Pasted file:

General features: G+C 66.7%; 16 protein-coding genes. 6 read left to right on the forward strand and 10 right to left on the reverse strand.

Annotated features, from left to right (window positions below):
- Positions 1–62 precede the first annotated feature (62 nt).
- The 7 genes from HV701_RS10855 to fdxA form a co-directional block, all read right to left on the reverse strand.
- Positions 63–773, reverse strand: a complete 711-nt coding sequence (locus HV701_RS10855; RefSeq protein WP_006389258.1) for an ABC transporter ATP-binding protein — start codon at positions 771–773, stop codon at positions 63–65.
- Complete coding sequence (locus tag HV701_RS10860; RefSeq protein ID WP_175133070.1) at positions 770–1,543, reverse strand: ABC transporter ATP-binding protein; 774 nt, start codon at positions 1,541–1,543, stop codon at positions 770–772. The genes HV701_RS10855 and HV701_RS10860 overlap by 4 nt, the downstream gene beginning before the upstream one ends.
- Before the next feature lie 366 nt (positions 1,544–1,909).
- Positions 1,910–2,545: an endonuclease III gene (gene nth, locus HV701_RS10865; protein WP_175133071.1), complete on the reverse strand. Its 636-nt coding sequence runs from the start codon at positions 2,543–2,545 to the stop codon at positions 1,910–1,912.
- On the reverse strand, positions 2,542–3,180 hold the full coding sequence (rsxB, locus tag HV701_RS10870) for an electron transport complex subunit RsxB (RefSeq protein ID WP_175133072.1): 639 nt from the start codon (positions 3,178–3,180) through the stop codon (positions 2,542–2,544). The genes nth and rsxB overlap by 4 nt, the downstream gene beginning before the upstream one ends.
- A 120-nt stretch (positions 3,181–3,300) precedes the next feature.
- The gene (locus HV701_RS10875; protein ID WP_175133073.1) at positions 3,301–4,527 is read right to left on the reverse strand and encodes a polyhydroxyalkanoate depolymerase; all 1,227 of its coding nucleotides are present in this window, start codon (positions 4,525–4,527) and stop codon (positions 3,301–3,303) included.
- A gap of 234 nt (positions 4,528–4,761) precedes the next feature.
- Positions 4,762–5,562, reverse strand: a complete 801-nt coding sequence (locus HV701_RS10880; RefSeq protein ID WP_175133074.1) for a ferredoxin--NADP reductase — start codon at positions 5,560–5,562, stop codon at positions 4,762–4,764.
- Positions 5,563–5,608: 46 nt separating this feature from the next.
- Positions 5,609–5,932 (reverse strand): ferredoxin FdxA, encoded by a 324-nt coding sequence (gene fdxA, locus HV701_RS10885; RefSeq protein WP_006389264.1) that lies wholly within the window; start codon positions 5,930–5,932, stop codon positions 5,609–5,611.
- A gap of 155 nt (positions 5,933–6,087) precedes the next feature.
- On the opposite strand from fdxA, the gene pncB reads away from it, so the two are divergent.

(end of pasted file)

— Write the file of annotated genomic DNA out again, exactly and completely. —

General features: G+C 66.7%; 16 protein-coding genes. 6 read left to right on the forward strand and 10 right to left on the reverse strand.

Annotated features, from left to right (window positions below):
- Positions 1–62 precede the first annotated feature (62 nt).
- The 7 genes from HV701_RS10855 to fdxA form a co-directional block, all read right to left on the reverse strand.
- Positions 63–773, reverse strand: a complete 711-nt coding sequence (locus HV701_RS10855; RefSeq protein WP_006389258.1) for an ABC transporter ATP-binding protein — start codon at positions 771–773, stop codon at positions 63–65.
- Complete coding sequence (locus tag HV701_RS10860; RefSeq protein ID WP_175133070.1) at positions 770–1,543, reverse strand: ABC transporter ATP-binding protein; 774 nt, start codon at positions 1,541–1,543, stop codon at positions 770–772. The genes HV701_RS10855 and HV701_RS10860 overlap by 4 nt, the downstream gene beginning before the upstream one ends.
- Before the next feature lie 366 nt (positions 1,544–1,909).
- Positions 1,910–2,545: an endonuclease III gene (gene nth, locus HV701_RS10865; protein WP_175133071.1), complete on the reverse strand. Its 636-nt coding sequence runs from the start codon at positions 2,543–2,545 to the stop codon at positions 1,910–1,912.
- On the reverse strand, positions 2,542–3,180 hold the full coding sequence (rsxB, locus tag HV701_RS10870) for an electron transport complex subunit RsxB (RefSeq protein ID WP_175133072.1): 639 nt from the start codon (positions 3,178–3,180) through the stop codon (positions 2,542–2,544). The genes nth and rsxB overlap by 4 nt, the downstream gene beginning before the upstream one ends.
- A 120-nt stretch (positions 3,181–3,300) precedes the next feature.
- The gene (locus HV701_RS10875; protein ID WP_175133073.1) at positions 3,301–4,527 is read right to left on the reverse strand and encodes a polyhydroxyalkanoate depolymerase; all 1,227 of its coding nucleotides are present in this window, start codon (positions 4,525–4,527) and stop codon (positions 3,301–3,303) included.
- A gap of 234 nt (positions 4,528–4,761) precedes the next feature.
- Positions 4,762–5,562, reverse strand: a complete 801-nt coding sequence (locus HV701_RS10880; RefSeq protein ID WP_175133074.1) for a ferredoxin--NADP reductase — start codon at positions 5,560–5,562, stop codon at positions 4,762–4,764.
- Positions 5,563–5,608: 46 nt separating this feature from the next.
- Positions 5,609–5,932 (reverse strand): ferredoxin FdxA, encoded by a 324-nt coding sequence (gene fdxA, locus HV701_RS10885; RefSeq protein WP_006389264.1) that lies wholly within the window; start codon positions 5,930–5,932, stop codon positions 5,609–5,611.
- A gap of 155 nt (positions 5,933–6,087) precedes the next feature.
- On the opposite strand from fdxA, the gene pncB reads away from it, so the two are divergent.